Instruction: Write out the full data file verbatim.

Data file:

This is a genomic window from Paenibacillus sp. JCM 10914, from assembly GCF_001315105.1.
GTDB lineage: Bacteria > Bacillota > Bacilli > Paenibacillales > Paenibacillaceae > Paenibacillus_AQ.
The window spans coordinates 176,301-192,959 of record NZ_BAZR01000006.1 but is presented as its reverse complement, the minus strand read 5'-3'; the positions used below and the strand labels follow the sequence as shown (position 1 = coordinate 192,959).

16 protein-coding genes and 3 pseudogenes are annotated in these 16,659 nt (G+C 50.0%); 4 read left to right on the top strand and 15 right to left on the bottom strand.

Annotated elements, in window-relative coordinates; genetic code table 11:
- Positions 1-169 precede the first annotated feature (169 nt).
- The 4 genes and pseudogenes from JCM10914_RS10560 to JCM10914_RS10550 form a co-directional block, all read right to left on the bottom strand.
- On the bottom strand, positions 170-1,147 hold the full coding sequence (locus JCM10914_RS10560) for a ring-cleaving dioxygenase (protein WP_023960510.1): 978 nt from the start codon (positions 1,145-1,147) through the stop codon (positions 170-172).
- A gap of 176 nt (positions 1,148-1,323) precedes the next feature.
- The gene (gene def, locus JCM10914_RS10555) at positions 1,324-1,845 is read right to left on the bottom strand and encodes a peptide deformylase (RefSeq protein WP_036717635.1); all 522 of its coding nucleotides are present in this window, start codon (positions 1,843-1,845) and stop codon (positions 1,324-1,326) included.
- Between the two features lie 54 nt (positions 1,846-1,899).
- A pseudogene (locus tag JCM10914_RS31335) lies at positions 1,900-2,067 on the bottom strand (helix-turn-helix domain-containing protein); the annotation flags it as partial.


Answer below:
This is a genomic window from Paenibacillus sp. JCM 10914, from assembly GCF_001315105.1.
GTDB lineage: Bacteria > Bacillota > Bacilli > Paenibacillales > Paenibacillaceae > Paenibacillus_AQ.
The window spans coordinates 176,301-192,959 of record NZ_BAZR01000006.1 but is presented as its reverse complement, the minus strand read 5'-3'; the positions used below and the strand labels follow the sequence as shown (position 1 = coordinate 192,959).

16 protein-coding genes and 3 pseudogenes are annotated in these 16,659 nt (G+C 50.0%); 4 read left to right on the top strand and 15 right to left on the bottom strand.

Annotated elements, in window-relative coordinates; genetic code table 11:
- Positions 1-169 precede the first annotated feature (169 nt).
- The 4 genes and pseudogenes from JCM10914_RS10560 to JCM10914_RS10550 form a co-directional block, all read right to left on the bottom strand.
- On the bottom strand, positions 170-1,147 hold the full coding sequence (locus JCM10914_RS10560) for a ring-cleaving dioxygenase (protein WP_023960510.1): 978 nt from the start codon (positions 1,145-1,147) through the stop codon (positions 170-172).
- A gap of 176 nt (positions 1,148-1,323) precedes the next feature.
- The gene (gene def, locus JCM10914_RS10555) at positions 1,324-1,845 is read right to left on the bottom strand and encodes a peptide deformylase (RefSeq protein WP_036717635.1); all 522 of its coding nucleotides are present in this window, start codon (positions 1,843-1,845) and stop codon (positions 1,324-1,326) included.
- Between the two features lie 54 nt (positions 1,846-1,899).
- A pseudogene (locus tag JCM10914_RS31335) lies at positions 1,900-2,067 on the bottom strand (helix-turn-helix domain-containing protein); the annotation flags it as partial.